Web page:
5 Questions That Need Answers Before Starting A New Relationship

You probably have a friend or relative who went blindly into starting a new relationship. It's obvious to everyone else that the relationship is already toxic. You spend hours, weeks, months or even sometimes, years trying to support them. They listen for five minutes and ultimately return to the emotionally unhealthy relationship. Eventually, the relationship ends and you try to help them through their heartbreak without saying, “I told you so.”

It is clear to see sense when it's happening to someone else, but often, it's difficult to see the situation when you're in it yourself. Giving advice is easy, but it's not always so easy when it comes to taking your own advice.

Here are 5 questions you need to ask before starting a new relationship

Do you share the same values?

Values are not the same as liking the same things. It's common to misread this since you are psychologically drawn to people who have similar interests.

The problem with this is that commonalities are often surface things. You may like the same movies or enjoy going to the same places, which does not translate to having the same values.

Values come down to having the same priorities, aspirations and morals. I once knew of a girl who dated a guy with whom she seemed to have a lot in common since they worked in the same field and did the same social activities. When the relationship started to become serious, she learned that he did not believe in monogamy, which was quite important to her. Things ended quite bitterly and it also changed her into someone that she no longer recognized.

Do you trust this person?

Hemmingway said it best when he said, “The best way to find out if you can trust someone is to trust them.”

Yet, sometimes this is easier said that done.  How many people have you known who stay in relationships with people whom they do not trust? And, every time that person is not with them, they are insecure and worry about what that person may or may not be doing.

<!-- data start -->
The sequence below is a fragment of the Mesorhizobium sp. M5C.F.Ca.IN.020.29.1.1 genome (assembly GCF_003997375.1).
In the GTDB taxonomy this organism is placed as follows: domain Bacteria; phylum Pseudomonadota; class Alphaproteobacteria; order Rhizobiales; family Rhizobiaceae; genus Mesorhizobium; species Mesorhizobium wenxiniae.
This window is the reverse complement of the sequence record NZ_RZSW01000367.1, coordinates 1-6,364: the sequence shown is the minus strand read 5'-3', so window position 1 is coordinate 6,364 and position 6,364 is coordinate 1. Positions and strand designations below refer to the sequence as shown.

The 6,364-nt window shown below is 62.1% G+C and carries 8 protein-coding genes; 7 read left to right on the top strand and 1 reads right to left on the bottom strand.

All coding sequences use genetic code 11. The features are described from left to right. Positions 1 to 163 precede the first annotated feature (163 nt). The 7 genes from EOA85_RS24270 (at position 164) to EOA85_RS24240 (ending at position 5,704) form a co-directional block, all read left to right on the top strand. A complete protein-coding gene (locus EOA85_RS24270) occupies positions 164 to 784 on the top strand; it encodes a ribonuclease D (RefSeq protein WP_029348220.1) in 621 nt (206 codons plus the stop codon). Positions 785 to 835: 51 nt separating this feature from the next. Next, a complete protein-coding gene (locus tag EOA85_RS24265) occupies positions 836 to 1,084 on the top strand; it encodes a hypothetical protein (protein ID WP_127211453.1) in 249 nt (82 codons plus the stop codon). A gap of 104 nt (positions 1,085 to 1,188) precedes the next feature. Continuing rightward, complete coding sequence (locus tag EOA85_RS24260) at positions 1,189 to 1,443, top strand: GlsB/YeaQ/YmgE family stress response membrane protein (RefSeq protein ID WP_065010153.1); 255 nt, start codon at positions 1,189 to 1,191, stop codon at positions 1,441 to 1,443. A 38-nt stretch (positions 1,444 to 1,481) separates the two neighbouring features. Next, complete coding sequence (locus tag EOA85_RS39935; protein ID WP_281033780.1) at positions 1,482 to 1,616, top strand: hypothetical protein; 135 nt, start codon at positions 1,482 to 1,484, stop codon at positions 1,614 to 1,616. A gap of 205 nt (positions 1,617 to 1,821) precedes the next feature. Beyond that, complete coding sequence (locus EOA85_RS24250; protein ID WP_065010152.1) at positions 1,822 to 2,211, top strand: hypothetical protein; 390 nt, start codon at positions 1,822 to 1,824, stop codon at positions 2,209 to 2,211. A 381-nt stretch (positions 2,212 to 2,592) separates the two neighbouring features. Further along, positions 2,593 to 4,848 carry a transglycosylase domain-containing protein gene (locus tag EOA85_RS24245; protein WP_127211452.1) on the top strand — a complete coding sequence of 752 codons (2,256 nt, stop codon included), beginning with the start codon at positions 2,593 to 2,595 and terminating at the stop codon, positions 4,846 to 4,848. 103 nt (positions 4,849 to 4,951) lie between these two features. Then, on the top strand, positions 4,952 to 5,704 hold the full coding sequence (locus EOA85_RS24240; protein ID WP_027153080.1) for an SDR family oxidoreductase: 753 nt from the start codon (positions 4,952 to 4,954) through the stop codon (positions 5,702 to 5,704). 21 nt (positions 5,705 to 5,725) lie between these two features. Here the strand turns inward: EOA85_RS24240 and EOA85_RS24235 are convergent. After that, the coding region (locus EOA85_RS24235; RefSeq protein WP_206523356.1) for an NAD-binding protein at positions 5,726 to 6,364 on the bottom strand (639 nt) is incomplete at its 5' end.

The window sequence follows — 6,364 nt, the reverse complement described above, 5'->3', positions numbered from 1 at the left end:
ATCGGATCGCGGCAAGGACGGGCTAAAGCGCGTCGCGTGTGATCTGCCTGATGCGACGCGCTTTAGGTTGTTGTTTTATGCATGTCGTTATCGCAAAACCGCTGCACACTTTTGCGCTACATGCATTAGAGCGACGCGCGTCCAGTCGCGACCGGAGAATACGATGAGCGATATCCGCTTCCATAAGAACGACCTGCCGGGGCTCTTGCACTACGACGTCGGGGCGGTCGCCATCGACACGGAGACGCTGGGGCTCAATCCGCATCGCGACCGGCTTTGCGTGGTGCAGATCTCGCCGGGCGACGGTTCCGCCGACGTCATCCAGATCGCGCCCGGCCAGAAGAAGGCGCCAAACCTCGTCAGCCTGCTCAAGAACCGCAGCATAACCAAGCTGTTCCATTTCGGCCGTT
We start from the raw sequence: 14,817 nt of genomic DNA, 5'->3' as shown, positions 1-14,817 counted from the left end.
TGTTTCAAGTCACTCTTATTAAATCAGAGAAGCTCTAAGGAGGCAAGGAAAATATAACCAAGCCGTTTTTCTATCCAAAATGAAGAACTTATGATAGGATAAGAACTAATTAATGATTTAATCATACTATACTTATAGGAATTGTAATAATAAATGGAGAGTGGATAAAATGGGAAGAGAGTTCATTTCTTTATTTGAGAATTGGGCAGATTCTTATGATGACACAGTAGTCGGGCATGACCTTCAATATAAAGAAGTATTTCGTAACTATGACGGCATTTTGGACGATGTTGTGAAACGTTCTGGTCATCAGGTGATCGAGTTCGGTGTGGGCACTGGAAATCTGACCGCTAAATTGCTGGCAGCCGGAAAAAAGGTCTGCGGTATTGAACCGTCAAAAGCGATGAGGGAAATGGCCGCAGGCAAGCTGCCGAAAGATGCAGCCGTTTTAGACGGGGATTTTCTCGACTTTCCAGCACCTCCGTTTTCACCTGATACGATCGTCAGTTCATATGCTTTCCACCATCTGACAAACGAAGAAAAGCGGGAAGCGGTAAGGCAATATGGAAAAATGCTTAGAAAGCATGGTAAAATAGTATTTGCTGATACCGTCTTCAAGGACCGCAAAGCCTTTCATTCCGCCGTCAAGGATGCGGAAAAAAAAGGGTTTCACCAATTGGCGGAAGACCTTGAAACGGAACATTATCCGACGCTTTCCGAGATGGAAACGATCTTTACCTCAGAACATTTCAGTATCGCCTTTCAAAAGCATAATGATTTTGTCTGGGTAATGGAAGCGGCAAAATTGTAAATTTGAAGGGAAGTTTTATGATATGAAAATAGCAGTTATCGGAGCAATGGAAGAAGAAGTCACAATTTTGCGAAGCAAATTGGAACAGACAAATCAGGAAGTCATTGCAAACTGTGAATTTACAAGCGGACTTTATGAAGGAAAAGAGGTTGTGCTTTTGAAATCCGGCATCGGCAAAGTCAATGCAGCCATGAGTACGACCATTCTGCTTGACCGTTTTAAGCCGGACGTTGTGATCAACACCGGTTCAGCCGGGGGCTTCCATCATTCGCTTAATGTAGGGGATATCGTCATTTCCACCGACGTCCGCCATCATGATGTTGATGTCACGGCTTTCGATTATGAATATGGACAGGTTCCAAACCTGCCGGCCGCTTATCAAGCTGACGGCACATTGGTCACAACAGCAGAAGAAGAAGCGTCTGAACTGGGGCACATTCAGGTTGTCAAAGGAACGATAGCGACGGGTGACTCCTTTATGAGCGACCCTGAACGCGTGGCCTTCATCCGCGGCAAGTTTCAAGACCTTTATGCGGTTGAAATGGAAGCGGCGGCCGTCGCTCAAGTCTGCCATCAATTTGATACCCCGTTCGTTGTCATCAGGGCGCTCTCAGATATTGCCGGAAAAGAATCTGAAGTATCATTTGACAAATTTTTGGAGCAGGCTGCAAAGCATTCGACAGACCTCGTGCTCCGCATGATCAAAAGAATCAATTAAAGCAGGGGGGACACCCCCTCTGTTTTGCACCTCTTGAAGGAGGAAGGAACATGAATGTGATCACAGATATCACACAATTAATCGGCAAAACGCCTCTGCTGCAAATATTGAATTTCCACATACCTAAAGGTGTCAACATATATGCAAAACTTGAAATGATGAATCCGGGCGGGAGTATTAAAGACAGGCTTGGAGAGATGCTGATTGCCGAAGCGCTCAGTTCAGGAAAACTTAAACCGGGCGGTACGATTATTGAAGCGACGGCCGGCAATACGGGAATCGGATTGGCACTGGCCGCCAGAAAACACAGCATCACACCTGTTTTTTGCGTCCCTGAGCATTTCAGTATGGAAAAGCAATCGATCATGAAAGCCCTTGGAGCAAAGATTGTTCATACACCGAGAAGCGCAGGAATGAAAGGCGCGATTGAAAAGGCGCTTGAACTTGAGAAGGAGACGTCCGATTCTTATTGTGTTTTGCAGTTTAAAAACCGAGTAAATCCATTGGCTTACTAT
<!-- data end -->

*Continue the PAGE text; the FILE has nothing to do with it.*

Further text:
If this sounds like you then it's an important thing to ask before starting a new relationship. Lack of trust generally stems from two places. Either the person is genuinely untrustworthy, or you have trust issues caused by past experiences. You need to identify which one it is and take steps to moving forward.

Is there vulnerability and transparency?

It is important to have transparency when starting a new relationship. To be transparent means that you can be vulnerable, and communicate your thoughts and feelings with honesty.

Various studies have revealed that people who are able to have open communications and express themselves freely have healthier and better relationships.

Most people know someone who experiences problems in their relationship, yet for whatever reason, they do not feel comfortable to discuss the matter with their other half. Instead, they call their loved ones to ask for advice or to complain. This is not a sign of a healthy relationship.

Do you enjoy their company?

It is surprising how many people end up in relationships with people who they do not enjoy spending time with. Yet it would seem like an obvious question to ask when starting a new relationship.

Do you have fun together and do you find yourself laughing often? Do you look forward to spending the day together or do you dread it? The way you feel around someone tells you a lot about that person’s impact on your life. Pay attention to those signals; they would never lead you astray.

Would you introduce this person to your friends or family?

If you have apprehensions about introducing your partner to these people, you need to pinpoint the reason.

If you wary about your other half meeting them because of his or her behavior, outlook or personality, this is a warning sign. You should feel secure and pleased for them to be part of the circle of those who know you best.

If, however, it is the other way around and because of past issues such as coming from a family of abusers or addicts, this would not be a reflection on your other half. The right partner would be supportive of what you want to do in this situation.